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Memorandum of Disapproval of Bill Requiring Segregation in Certain Schools on Federal Property.

November 02, 1951

I AM withholding my approval of H.R. 5411, a bill to amend Public Laws No. 815 and 874 of the 81st Congress with respect to schools in critical defense housing areas and for other purposes.

The basic purpose of this bill is meritorious. It would provide for the construction, maintenance, and operation of elementary and secondary schools in those localities where defense activities of the Federal Government have created unusual burdens. Thus, this bill would complete the plan of Federal assistance now operating under the Defense Housing and Community Facilities and Services Act of September 1951. In addition, it contains perfecting amendments which would improve the administration of an established program supporting the operation of local school facilities, where they are inadequate to meet the impact of expanded defense activities.

Unfortunately, however, the Congress has included one provision in this bill which I cannot approve. This provision would require a group of schools on Federal property which are now operating successfully on an integrated basis to be segregated. It would do so by requiring Federal schools on military bases and other Federal property to conform to the laws of the States in which such installations are located. This is a departure from the provisions of Public Laws 815 and 874, which required only that the education provided under these circumstances should be comparable to the available to other children in the State. The purpose of the proposed change is clearly to require that schools operated solely by the Federal Government on Federally-owned land, if located in any of seventeen States, shall be operated on a segregated basis "to the maximum extent practicable."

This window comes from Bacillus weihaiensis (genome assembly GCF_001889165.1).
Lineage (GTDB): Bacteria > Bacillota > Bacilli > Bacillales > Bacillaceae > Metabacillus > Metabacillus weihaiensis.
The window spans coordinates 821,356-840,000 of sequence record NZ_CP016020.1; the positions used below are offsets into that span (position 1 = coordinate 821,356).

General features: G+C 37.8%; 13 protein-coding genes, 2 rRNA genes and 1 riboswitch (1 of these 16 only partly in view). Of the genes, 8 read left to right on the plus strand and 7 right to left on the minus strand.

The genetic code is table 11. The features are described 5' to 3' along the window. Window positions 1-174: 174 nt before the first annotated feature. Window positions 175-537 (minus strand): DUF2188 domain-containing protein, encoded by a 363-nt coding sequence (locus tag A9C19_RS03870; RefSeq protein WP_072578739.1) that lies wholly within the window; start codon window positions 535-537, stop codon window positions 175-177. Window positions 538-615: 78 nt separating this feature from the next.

This proposal, if enacted into law, would constitute a backward step in the efforts of the Federal Government to extend equal rights and opportunities to all our people. During the past few years, we have made rapid progress toward equal treatment and opportunity in those activities of the Federal Government where we have a direct responsibility to follow national rather than local interpretations of non-discrimination. Two outstanding examples are the Federal civil service and our armed forces, where important advances have been made toward equalizing treatment and opportunity.

Not every school operated on a Federal reservation has been integrated. It is never our purpose to insist on integration without considering pertinent local factors; but it is the duty of the Federal Government to move forward in such locations and in such fields of activity as seem best and appropriate under individual conditions and circumstances.

We have assumed a role of world leadership in seeking to unite people of great cultural and racial diversity for the purpose of resisting aggression, protecting their mutual security and advancing their own economic and political development. We should not impair our moral position by enacting a law that requires a discrimination based on race. Step by step we are discarding old discriminations; we must not adopt new ones.

I believe the way is open for an effective administration of Public Laws 815 and 874 of the 81st Congress, while the present Congress reconsiders the full implications of the amendments proposed in H.R. 5411. The objectionable provision was added during the closing days of the first session without the careful consideration necessary for such an important departure from national policy. I hope the Congress early in the next session will reconsider this matter carefully and will re-enact legislation to provide the school aid urgently required in critical defense housing areas without the objectionable provision of H.R. 5411.


Harry S Truman, Memorandum of Disapproval of Bill Requiring Segregation in Certain Schools on Federal Property. Online by Gerhard Peters and John T. Woolley, The American Presidency Project https://www.presidency.ucsb.edu/node/231240

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